What’s Going to Happen During Tomorrow’s #PlutoFlyby?

posted: 07/13/15
by: Danny Clemens
Pluto as of July 11
NASA/Johns Hopkins University Applied Physics Laboratory/Southwest Research Institute

The world is watching as New Horizons' decade-long, 3 billion-mile journey to Pluto nears it climax. Since awakening from nearly 1,900 days of hibernation in December 2014, the spacecraft has been sending back increasingly detailed images of the dwarf planet and its largest moon, Charon.

The flyby is more nuanced than you might think. According to press materials provided by NASA, "New Horizons must thread a celestial needle by flying through a target circle only 300 kilometers (about 200 miles) in diameter -- and with less than 100 seconds in timing error -- to accomplish its science objectives."

At its closest point, New Horizons will be a mere 7,750 miles (12,500 kilometers) from Pluto. During that approach, the spacecraft will map the sunlit faces and surface composition of Pluto and Charon; New Horizons will then continue past Pluto, eventually mapping its nightside.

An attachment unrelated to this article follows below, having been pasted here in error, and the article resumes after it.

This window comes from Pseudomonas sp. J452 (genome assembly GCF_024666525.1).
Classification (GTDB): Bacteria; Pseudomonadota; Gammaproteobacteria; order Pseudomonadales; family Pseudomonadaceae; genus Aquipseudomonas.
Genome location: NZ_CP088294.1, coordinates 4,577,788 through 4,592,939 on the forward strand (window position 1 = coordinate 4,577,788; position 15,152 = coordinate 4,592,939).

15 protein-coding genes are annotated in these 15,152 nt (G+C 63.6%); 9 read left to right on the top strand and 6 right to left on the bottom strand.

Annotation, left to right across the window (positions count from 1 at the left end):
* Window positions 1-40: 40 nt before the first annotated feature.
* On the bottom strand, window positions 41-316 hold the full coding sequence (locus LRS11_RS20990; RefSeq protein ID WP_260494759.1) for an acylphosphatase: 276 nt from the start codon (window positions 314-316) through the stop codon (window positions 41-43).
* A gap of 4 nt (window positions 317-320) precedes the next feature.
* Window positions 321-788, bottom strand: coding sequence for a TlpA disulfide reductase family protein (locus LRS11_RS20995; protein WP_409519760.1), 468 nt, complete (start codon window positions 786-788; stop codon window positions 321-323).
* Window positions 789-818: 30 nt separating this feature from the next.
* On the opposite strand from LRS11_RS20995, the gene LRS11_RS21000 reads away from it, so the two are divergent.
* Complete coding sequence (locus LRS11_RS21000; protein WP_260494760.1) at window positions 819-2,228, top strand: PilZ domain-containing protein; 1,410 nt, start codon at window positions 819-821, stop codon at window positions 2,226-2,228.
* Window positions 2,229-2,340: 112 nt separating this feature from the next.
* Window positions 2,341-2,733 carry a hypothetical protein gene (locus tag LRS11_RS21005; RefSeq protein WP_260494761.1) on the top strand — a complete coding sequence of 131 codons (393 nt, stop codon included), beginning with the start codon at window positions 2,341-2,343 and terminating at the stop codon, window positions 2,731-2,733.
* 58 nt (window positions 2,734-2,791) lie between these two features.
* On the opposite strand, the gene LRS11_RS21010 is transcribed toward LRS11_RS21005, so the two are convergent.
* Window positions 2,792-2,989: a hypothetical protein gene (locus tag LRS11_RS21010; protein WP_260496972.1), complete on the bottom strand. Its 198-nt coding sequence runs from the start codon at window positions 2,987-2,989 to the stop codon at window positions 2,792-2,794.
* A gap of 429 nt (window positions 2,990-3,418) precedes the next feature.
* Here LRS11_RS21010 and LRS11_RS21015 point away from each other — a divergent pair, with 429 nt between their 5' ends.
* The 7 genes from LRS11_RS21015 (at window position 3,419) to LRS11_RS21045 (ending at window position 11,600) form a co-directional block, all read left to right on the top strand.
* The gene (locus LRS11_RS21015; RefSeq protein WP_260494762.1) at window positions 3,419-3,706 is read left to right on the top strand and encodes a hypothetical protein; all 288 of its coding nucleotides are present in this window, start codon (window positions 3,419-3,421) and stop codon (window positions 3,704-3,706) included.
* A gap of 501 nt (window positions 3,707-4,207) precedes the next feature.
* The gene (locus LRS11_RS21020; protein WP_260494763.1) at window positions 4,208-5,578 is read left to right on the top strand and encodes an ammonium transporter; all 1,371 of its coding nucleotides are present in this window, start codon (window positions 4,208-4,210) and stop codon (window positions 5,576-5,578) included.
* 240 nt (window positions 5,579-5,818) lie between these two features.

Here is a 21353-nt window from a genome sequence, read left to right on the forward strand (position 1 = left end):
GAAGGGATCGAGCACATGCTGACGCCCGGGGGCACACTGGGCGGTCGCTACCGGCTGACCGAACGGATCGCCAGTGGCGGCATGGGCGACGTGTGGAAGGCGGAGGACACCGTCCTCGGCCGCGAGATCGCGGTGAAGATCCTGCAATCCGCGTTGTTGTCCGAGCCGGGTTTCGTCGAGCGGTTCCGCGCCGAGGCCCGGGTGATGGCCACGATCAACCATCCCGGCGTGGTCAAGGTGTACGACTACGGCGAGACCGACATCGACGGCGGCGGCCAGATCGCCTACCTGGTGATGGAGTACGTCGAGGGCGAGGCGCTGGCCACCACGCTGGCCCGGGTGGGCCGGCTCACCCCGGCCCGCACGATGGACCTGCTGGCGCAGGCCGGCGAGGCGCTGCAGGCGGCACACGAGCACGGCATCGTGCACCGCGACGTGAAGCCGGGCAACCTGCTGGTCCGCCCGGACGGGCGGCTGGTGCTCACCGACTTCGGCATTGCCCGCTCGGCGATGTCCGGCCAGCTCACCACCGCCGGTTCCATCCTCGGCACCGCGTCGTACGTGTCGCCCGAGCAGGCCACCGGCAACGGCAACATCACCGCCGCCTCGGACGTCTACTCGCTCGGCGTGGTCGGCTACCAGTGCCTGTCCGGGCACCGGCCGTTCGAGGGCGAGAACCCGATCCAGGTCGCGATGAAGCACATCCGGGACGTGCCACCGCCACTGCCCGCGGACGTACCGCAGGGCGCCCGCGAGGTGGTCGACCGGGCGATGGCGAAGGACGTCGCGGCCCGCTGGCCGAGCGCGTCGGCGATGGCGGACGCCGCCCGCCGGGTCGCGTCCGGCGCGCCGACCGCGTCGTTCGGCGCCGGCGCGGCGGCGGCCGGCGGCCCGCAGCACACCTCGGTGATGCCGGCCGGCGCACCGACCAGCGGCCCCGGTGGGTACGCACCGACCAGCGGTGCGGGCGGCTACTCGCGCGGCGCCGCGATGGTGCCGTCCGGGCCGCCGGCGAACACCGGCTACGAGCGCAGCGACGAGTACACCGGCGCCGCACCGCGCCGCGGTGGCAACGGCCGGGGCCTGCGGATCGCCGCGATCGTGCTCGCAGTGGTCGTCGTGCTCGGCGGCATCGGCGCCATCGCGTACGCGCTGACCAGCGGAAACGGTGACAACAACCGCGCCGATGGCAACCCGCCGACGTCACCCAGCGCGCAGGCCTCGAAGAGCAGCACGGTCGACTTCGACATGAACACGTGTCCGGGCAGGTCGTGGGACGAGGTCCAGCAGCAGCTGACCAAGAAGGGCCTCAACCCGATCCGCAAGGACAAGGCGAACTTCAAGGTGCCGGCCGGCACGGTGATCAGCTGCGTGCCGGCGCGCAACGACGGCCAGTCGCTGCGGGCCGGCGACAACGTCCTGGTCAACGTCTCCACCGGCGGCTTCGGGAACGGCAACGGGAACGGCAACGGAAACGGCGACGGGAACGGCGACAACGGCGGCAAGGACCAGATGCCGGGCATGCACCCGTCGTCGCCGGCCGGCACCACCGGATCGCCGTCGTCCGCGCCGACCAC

While New Horizons is on the nightside, astronomers on Earth will beam a powerful radio signal to the spacecraft through Pluto's atmosphere. "By measuring the effects of atmospheric refraction on the radio beam as it travels to the spacecraft [...] scientists will be able to map the temperature, density and composition profile of the atmosphere all the way to the surface," NASA explains.

Additional science objectives include searching for an atmosphere around Charon; detecting unknown rings, satellites or magnetic fields; determining surface temperatures on Pluto and Charon; and mapping the day-night boundary of Pluto in high resolution.

"The data that we're going to produce, the data that we are already producing, is a gift for the ages," teased New Horizons principal scientist Alan Stern during a media briefing.

"We are already seeing complex and nuanced surfaces that tell us of a history of these two bodies that is probably beyond our wildest dreams on the science team. Pluto has not disappointed."

Learn more about space exploration:

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